Wednesday, January 25, 2012

Sneak peaks behind Sam's Portrait

I'm currently working on 3 small acrylic paintings that are to remain anonymous for an auction, so I can't share them with you. 

Instead, I decided to show you a couple of sneak peaks behind the scene with Sam's portrait, the gorgeous English Cocker Spaniel.

So hear we have his sweet, smiling original photo I took the day of his photo shoot.

Next, I like to crop it and under image - mode, and change it to gray-scale
in Photoshop Elements.

Then under Filter- Artistic, I choose Cutout.  I make sure it's the highest number of levels (8), Lowest Edge Simplicity (0) and the Highest Edge Fidelity (3).

This gives me the above image that averages out the 8 levels of values and creates average-value shapes.  I found out this little trick a couple of years ago which makes painting that much simpler.  Of course, I rely on my eye and choose to change some values for composition, so this is more of a tool than a hard and fast rule.

Here is my messy easel, showing an assortment of pastels I'm using and pastel pencils.  I also make a color copy enlargement of my photo and am faithful to it for drawing and proportions....I'll play with color tho and and change backgrounds.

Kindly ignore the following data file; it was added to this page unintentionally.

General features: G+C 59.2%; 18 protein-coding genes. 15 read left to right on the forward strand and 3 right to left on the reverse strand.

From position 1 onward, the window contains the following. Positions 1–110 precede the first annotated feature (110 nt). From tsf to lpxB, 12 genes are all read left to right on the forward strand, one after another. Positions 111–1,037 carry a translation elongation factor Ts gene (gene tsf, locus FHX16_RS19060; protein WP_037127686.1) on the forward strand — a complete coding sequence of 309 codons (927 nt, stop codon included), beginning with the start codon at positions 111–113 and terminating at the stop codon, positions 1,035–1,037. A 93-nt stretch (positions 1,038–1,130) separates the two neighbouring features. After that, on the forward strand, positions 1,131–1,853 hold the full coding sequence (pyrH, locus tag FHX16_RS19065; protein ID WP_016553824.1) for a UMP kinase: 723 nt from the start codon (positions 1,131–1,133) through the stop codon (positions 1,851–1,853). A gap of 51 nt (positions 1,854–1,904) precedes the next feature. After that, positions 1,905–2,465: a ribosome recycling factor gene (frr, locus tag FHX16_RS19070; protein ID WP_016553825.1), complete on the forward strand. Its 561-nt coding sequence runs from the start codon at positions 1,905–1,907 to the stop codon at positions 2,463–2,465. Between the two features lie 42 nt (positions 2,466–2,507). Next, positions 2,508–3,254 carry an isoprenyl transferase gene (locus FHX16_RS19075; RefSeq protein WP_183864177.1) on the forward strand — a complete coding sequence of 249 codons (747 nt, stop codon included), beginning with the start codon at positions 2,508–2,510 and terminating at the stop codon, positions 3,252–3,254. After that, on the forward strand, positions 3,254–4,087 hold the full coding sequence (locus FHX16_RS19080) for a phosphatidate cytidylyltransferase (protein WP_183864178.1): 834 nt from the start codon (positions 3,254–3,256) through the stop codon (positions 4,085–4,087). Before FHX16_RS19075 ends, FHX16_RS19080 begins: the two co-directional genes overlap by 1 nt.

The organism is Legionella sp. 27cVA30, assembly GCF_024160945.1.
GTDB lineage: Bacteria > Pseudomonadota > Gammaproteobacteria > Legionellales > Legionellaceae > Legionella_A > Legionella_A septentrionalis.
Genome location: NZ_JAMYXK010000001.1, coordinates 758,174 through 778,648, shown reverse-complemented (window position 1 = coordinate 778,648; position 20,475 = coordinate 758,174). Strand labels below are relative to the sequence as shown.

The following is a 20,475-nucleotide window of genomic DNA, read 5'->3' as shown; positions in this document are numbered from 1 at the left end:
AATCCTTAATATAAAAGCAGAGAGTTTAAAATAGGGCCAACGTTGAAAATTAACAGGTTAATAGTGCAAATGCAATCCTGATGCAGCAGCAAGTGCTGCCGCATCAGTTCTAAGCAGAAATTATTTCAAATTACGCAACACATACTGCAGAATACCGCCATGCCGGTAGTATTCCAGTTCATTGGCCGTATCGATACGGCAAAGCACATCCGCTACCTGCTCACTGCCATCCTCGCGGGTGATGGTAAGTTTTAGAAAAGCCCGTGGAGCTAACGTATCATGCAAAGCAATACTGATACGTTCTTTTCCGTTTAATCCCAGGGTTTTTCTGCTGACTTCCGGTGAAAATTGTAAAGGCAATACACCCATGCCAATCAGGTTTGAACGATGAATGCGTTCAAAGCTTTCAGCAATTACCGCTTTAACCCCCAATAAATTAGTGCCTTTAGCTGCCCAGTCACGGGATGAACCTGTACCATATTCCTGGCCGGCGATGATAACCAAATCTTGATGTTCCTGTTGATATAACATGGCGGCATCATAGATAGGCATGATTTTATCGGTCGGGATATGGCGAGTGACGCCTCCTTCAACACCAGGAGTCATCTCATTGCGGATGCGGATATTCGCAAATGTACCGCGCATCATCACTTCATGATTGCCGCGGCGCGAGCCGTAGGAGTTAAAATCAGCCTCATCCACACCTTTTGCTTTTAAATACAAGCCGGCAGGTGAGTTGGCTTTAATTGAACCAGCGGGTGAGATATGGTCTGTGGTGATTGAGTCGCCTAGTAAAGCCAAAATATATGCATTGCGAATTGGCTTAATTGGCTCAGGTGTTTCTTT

The paper for Sam is UArt Acid Free Sanded Pastel Boards -  400 grade.  It also comes in 500, 600 and 800 grades.  (click on the link to learn more)

I really like the 400 very much like Wallis Paper and worked well with Sam.

Here is a shot of me starting work on his left side.  When I'm working, I just pick out the colors I want and keep them handy on the tray underneath so I can repeat the same colors for unity.

Here's the final "Sam" that you originally saw in the last post.  I hope you enjoyed my process and might try some of the papers here.

Thanks for following my blog :)



  1. Beautiful portrait. It is always fun to see another artist's process.

    I use Photoshop in a similar way, usually printing both a color and a value image for reference. I find that printing on glossy photo paper provides the most accurate reference images. How do you do your initial drawing? It looks very accurate! I grid a reference photo, proportionally enlarge the grid on my painting surface, and then draw by observation (not tracing or graphite transfer).

    Thanks for sharing!

  2. I do a charcoal tracing of the perimeter of the main shape and eyes/nose and move it around for placement on the page. I used to grid, but the grid lines will show through if not completely erased and this saves me time and trouble. When I paint I think more of shapes than line, blurred edges, value and color so the initial placement tracing is only a starting point guide. Hope that helps!

  3. Beautiful, Kim and thanks for sharing the process.